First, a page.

What inspires you?
GC: A lot inspires me! Currently I am very inspired by the many young South African entrepreneurs I have recently met.
CM: Something new inspires me every few days sometimes every few hours. If I must pick one, I would reiterate what Georgina has said, all the young entrepreneurs that i have met and/or heard of. So many young people are just following their dreams, that is inspiring.
Will you explain the various cultural influences in your work?
The print designed by Georgina was heavily influenced by a traditional Celtic tartan print, while the garments designed by Cebisa take influence from traditional African dress from a number of tribes. Currently a lot of focus on Herero, Xhosa and Masai influences.
What form/shape do your clothes have?
A combination of structural and organic forms. Some pieces are very architectural and thought out and their form. Other items are designed to almost just fall as the fabric allows.
Where do you source your materials?
Currently I design with fabrics that are easily available and affordable but I try to keep to local manufactures. Moving forward, I hope to source specially from local start ups or textile designers that are interested in reviving the south African textile market.
What role do each of you play in the business? Do you have different strengths?
Yes: Georgina designs the textiles and prints, while Cebisa is the fashion designer.
Do you hope to expand the business?
Yes, at a sustainable pace.
What are you working on at the moment?
GC: Currently looking into a couple of other creative pursuits (mainly architecturally based), while continuously doodling new prints and designs.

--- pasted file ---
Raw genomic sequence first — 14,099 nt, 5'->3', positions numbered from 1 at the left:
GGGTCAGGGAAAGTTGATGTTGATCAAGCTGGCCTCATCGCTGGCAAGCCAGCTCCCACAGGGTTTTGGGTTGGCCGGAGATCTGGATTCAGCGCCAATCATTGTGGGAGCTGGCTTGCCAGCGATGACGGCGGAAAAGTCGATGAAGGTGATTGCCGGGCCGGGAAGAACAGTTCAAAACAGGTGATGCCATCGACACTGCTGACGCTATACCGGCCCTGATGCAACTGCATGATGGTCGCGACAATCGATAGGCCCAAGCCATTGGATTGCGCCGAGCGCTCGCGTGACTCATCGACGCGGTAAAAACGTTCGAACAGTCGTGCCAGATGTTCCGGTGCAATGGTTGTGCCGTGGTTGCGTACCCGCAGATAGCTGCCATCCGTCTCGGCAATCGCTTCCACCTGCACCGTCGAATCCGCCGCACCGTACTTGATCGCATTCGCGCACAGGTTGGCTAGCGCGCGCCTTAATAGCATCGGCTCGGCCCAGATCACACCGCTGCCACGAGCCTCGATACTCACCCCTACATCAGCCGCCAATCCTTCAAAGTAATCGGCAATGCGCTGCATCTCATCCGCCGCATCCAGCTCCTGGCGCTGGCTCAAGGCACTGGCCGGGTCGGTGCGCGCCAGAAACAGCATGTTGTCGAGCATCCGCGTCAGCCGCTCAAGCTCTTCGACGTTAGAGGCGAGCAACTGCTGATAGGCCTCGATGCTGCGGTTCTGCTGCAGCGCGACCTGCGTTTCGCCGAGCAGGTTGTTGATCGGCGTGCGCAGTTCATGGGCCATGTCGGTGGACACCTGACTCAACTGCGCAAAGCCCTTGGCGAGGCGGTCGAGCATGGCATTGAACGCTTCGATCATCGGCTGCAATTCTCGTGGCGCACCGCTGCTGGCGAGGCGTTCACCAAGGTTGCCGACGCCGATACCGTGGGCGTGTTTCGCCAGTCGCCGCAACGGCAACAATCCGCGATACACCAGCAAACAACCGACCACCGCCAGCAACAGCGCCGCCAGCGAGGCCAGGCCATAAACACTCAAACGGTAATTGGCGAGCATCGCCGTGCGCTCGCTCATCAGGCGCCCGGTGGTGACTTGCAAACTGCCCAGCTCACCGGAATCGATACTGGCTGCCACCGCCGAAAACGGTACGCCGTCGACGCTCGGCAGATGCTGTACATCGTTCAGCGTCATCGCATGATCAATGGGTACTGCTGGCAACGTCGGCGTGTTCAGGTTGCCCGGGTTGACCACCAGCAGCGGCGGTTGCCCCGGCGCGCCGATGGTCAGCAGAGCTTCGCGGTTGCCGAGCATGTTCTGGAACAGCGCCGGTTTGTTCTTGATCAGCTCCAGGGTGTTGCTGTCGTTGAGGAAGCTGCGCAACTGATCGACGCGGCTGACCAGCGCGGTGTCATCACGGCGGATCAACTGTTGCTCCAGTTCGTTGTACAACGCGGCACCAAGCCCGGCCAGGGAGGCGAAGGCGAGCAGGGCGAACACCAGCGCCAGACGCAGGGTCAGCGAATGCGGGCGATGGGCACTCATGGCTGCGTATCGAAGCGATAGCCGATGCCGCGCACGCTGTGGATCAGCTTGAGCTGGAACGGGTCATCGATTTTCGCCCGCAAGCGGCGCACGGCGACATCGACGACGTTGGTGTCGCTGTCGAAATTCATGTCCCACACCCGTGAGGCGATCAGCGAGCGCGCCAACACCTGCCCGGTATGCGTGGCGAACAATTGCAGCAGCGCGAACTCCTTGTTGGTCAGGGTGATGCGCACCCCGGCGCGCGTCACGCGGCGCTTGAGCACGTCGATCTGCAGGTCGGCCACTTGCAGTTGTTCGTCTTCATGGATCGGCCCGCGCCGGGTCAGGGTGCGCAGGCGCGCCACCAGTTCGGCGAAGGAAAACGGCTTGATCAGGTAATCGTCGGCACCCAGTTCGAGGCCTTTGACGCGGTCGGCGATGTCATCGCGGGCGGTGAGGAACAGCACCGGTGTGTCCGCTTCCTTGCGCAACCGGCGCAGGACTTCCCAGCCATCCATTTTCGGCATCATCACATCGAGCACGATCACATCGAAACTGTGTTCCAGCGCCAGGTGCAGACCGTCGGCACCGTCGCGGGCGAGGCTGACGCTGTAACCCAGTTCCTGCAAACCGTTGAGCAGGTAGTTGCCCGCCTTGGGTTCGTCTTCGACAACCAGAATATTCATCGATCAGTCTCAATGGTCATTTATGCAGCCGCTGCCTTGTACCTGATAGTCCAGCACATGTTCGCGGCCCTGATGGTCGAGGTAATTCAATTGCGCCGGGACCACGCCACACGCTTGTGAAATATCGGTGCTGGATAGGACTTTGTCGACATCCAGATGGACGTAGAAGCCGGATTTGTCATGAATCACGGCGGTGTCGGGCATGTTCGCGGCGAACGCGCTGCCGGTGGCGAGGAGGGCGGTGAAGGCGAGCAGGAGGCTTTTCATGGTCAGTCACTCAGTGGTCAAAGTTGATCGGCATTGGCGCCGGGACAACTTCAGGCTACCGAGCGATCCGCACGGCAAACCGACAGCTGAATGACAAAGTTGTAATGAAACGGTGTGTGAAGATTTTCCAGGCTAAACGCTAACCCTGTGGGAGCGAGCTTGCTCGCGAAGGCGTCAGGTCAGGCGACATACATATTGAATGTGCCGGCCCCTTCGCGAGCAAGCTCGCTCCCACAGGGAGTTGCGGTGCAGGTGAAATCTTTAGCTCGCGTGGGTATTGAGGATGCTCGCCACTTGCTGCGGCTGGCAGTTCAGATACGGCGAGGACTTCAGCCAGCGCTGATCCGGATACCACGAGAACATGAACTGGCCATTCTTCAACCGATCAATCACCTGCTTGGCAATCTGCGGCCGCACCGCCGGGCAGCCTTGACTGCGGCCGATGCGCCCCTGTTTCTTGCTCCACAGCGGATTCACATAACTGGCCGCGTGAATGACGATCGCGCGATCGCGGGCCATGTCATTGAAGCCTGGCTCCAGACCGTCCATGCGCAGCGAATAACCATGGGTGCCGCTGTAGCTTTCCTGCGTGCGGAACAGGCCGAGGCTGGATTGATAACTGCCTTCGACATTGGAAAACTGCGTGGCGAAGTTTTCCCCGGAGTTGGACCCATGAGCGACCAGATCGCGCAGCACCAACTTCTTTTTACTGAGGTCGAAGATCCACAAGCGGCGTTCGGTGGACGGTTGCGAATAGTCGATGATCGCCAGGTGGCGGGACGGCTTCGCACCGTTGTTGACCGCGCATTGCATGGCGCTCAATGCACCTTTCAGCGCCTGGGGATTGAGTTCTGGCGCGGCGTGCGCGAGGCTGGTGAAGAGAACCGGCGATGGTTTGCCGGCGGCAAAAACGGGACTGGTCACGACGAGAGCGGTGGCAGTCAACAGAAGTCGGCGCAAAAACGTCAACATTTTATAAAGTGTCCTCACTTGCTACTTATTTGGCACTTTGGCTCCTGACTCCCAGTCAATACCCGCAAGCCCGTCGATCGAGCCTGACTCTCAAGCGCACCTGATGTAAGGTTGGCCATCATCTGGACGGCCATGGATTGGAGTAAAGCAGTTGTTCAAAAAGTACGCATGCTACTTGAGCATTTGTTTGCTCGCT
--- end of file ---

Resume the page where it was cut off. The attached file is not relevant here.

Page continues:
CM: Currently working on developing my label into a profitable business and established brand.
What three pieces of advice would you give to a designer who wants to diversify their skill set?
Set a deadline and stick to it. Our deadline was the launch of the Design Indaba Emerging Creatives programme, which really forced us to put in the extra effort to get the project off the ground, you will always find the time if you put the pressure on yourself.
Start at whatever you know how to do, and when there is something you don’t know how to do, ask someone – as simple as that! Skills are improved the best through putting them to practice and if you are passionate about what you are doing you will find/make the time to practice, whether it be missing social events or losing a lot of sleep, its all worth it when you are doing what you are passionate about!
We would say you do not need to study the basics, neither of us studied fashion or textile design yet we are somehow managing to navigate the industry – there are youtube videos and tutorials out there for everything these days, plus more often than not people are happy and willing to help out. Our proficiency came though trial and error and lots of patience.
What other advice would you give to other new designers for staying competitive in the fast-moving creative industries?
Be true to yourself through whatever it is you are creating, in that way it is not about staying up to date with what is out there but about expressing your unique self through your work – which will always be timeless! And always remember the purpose of why you are doing what you are doing, it will help you stay clear of things that may deter you. Not all opportunities are good.
CROSS.CULTURES was selected as one of 40 projects for Design Indaba’s Emerging Creatives programme 2016